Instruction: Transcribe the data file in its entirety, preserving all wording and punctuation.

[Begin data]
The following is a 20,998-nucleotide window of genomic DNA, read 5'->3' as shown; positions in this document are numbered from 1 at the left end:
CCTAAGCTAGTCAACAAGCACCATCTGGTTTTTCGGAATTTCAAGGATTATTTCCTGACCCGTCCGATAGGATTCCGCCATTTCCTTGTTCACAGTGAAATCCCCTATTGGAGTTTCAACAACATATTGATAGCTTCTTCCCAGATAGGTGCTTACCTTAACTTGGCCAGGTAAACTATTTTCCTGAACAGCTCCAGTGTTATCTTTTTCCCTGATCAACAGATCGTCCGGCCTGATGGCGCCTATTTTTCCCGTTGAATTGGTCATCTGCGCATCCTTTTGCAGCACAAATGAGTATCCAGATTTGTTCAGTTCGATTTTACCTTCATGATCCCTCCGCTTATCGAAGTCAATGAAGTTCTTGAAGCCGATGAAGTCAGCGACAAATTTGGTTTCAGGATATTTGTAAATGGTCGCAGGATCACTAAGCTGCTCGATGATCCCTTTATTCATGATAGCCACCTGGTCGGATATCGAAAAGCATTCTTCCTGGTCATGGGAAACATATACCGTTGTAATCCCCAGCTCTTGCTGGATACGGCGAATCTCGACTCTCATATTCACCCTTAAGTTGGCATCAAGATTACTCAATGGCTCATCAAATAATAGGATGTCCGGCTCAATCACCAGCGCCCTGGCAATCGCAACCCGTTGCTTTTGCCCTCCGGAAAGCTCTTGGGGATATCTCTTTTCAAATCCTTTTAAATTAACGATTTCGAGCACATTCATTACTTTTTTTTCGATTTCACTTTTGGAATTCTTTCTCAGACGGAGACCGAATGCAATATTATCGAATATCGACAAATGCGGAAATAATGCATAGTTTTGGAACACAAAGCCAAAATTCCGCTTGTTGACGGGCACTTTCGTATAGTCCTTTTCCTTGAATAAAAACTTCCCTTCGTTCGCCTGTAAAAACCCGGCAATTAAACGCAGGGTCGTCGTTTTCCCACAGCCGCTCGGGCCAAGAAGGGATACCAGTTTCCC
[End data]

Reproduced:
The following is a 20,998-nucleotide window of genomic DNA, read 5'->3' as shown; positions in this document are numbered from 1 at the left end:
CCTAAGCTAGTCAACAAGCACCATCTGGTTTTTCGGAATTTCAAGGATTATTTCCTGACCCGTCCGATAGGATTCCGCCATTTCCTTGTTCACAGTGAAATCCCCTATTGGAGTTTCAACAACATATTGATAGCTTCTTCCCAGATAGGTGCTTACCTTAACTTGGCCAGGTAAACTATTTTCCTGAACAGCTCCAGTGTTATCTTTTTCCCTGATCAACAGATCGTCCGGCCTGATGGCGCCTATTTTTCCCGTTGAATTGGTCATCTGCGCATCCTTTTGCAGCACAAATGAGTATCCAGATTTGTTCAGTTCGATTTTACCTTCATGATCCCTCCGCTTATCGAAGTCAATGAAGTTCTTGAAGCCGATGAAGTCAGCGACAAATTTGGTTTCAGGATATTTGTAAATGGTCGCAGGATCACTAAGCTGCTCGATGATCCCTTTATTCATGATAGCCACCTGGTCGGATATCGAAAAGCATTCTTCCTGGTCATGGGAAACATATACCGTTGTAATCCCCAGCTCTTGCTGGATACGGCGAATCTCGACTCTCATATTCACCCTTAAGTTGGCATCAAGATTACTCAATGGCTCATCAAATAATAGGATGTCCGGCTCAATCACCAGCGCCCTGGCAATCGCAACCCGTTGCTTTTGCCCTCCGGAAAGCTCTTGGGGATATCTCTTTTCAAATCCTTTTAAATTAACGATTTCGAGCACATTCATTACTTTTTTTTCGATTTCACTTTTGGAATTCTTTCTCAGACGGAGACCGAATGCAATATTATCGAATATCGACAAATGCGGAAATAATGCATAGTTTTGGAACACAAAGCCAAAATTCCGCTTGTTGACGGGCACTTTCGTATAGTCCTTTTCCTTGAATAAAAACTTCCCTTCGTTCGCCTGTAAAAACCCGGCAATTAAACGCAGGGTCGTCGTTTTCCCACAGCCGCTCGGGCCAAGAAGGGATACCAGTTTCCC